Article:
Pub review: Jacob’s Inn, Wolvercote, Oxford
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Jacobs Inn opened in the Summer to almost immediate success. Wolvercote hardly ‘needed’ another pub – the beautifully situated The Trout is literally down the road, while The Perch is a lovely meander down Port Meadow. But the owners of the divine Jacobs & Field cafe/deli in Headington obviously had a hunch about the place, and the appetite for a good fight, because they’ve really pulled something fabulous out of the bag.
It sits fairly inauspiciously in the village, next to another pub The White Hart, adjacent to terraced houses and looking out on a small municipal playground. The building itself is attractive from the outside without quite melting your heart.
Once inside you realise just how large the Inn actually is, though low ceilings, log fires, warm walls and the clever interiors styling create nooks, crannies and areas of interest that make it feel intimate and welcoming. It feels relaxed and elegantly thrown together – but I’m certain its retro insouicance took a lot of time and effort. Every shot I took below looked like an interiors stylist had worked her magic.
The main bar is very chilled out and was popular today – it’s the more cosy side of the Inn, the place to grab something quick to eat, have a chat, keep it simple.
We went over to the restaurant, which was quieter, with two other couples eating. I like a buzz when I’m eating out, but actually it was rather lovely, sitting on a banquette by the windows (just to the left of the chimney below) and next to a log fire, looking out over the restaurant, and catching up with my brother.
We started with nibbles – fresh anchovies, chorizo, tapenade and some bread. So far so good, though of course it’s not much of a stretch to a kitchen to provide those.
So for mains we tried something more adventurous. My brother had the fish stew, which he proclaimed amazing – I tried a little of the sauce with its samphire and aniseed and it was really fantastic. (Yes, the pic is upside down because I’m across the bloody table!)
I attempted restraint with pan-fried plaice, rocket and caramelised shallots (below), managing to entirely ignore the fact the fish came with chips (oops) and was cooked in lashings of glorious butter. Excellent calcium levels then. I’m not quite sure how to justify the anchovy hollandaise. Um, protein?
I really shouldn’t have gone for a treacle toffee pudding for dessert – my belt was squeezing my midriff alarmingly at this point, like a kind of gastronomic torture device – but I am nothing but your servant, and, well, I’d seen one at the other table and it looked really good.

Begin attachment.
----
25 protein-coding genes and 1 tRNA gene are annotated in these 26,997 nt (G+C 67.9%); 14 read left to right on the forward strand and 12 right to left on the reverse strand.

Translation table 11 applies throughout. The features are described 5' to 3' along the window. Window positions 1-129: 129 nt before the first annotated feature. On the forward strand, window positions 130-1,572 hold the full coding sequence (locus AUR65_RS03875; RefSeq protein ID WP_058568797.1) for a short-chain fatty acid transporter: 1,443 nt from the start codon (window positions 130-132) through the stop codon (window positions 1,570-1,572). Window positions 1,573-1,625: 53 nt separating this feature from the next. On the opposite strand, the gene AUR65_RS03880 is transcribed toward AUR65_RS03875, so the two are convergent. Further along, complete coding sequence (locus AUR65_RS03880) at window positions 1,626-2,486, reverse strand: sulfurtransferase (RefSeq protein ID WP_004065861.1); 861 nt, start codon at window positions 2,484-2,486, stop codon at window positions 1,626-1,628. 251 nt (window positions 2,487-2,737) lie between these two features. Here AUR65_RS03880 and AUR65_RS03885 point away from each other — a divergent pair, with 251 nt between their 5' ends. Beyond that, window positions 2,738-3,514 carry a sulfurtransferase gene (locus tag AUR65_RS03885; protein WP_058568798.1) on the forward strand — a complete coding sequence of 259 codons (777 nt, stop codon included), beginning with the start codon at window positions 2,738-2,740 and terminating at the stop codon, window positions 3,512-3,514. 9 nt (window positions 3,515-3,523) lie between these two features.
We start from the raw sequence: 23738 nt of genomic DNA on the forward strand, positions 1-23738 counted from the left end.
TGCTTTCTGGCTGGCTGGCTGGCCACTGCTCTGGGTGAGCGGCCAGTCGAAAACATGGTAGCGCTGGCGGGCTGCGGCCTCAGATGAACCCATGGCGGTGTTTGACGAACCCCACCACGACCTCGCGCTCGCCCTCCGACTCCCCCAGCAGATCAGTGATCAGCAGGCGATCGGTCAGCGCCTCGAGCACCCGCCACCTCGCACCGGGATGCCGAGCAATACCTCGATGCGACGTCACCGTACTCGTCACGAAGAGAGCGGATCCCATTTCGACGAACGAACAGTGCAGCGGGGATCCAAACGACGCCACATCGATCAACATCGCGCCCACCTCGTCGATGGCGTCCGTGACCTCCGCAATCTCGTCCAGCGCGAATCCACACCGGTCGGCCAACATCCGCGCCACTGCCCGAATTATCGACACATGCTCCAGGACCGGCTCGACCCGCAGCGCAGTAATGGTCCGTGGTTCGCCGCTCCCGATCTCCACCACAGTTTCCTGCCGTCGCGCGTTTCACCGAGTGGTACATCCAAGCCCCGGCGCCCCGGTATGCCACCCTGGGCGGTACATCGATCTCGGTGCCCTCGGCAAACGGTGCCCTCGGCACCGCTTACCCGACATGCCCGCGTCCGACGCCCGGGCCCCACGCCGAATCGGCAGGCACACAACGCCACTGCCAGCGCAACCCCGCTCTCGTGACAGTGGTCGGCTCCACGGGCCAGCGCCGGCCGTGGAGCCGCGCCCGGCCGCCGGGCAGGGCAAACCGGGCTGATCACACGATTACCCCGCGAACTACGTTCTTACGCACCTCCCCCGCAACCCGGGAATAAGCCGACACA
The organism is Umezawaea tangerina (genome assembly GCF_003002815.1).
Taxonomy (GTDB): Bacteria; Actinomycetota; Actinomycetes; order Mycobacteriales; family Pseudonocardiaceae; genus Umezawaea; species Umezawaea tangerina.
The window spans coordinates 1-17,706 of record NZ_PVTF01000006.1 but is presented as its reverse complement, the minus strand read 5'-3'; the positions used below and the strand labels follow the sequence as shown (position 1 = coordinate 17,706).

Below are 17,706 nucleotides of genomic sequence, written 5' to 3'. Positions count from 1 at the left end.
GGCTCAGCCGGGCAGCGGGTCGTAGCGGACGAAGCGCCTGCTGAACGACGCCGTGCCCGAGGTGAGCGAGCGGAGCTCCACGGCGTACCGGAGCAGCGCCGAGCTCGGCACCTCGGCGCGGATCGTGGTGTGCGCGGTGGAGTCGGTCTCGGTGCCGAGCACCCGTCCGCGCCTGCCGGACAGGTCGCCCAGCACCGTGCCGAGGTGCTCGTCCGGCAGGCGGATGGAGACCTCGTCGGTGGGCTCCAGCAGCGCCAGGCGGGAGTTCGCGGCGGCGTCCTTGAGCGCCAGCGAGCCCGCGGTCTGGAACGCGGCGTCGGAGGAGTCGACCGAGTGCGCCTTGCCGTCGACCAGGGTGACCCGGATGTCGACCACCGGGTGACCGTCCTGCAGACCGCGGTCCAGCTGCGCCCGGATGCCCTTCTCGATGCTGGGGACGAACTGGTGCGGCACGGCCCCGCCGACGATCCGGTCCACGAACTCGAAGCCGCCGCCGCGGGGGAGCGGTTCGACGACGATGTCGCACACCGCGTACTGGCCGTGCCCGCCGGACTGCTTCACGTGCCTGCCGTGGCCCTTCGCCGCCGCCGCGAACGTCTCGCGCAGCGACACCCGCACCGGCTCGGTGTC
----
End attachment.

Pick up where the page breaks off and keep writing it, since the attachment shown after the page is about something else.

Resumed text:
Readers, I can confirm that the treacle toffee pudding is treacly, toffee-y, puddingy and stickily irresistible. I polished it off in about 20 seconds, while my brother thoughtfully munched his way through three cheeses and a quaff of port. All in all, it was a terrific meal. I’d go back in a flash.
A general point about where to sit: Although there’s a general split in more foody food in the restaurant and snicky snacks in the bar, you can really eat what you like where you like. Jacob’s Inn seems very relaxed about such things, and offers all sorts of combinations – late breakfasts, early pancakes, kids portions of adult dishes wherever possible (in addition to the usual kids menu options), Sunday lunches a go-go and loads of specials.
Staff are helpful and welcoming and the feel of the place is very much one of quality, confidence and informality. I’d be perfectly comfortable bringing the kids into the bar area or restaurant for a weekend brunch or lunch, or going for a couply dinner, or a friend’s get-together. I imagine that those low ceilings and log fires really come into their own as the sun goes down.
As you’d expect, food is locally sourced where possible – in fact, they have chickens and pigs penned up in the garden that children can feed until the (gulp) Big Day arrives, when the piggies become sausies and the chooks say hello to the olive oil.
I confess I didn’t really take a long look at the wine list, just long enough to order a chenin blanc for the meal and clock a dessert wine I would have had to top it all off if I wasn’t driving. But given the quality of everything else yesterday, I’m sure it’s a well-chosen list.
The Muddy Verdict:
Best for: sociable foodies, big get-togethers (they have the space for it), Sunday lunch fans, families. Bloggers who like taking pictures of groovy toilets. (Is there a name for this kind of compulsion?).
Not for: I can’t think of anyone who wouldn’t like it really. The outdoor area is heavily paved for tables and chairs and the view into the village isn’t massively attractive – but over winter, who cares?
£££: Reasonable good pub food prices. £14ish for a main, £6ish for a starter. Nothing to horrify those who are watching their pennies and plenty to delight those who aren’t.
Jacobs Inn, 130 Godstow Road, Wolvercote, Oxford, OX2 8PG. Tel: 01865 514333. Facebook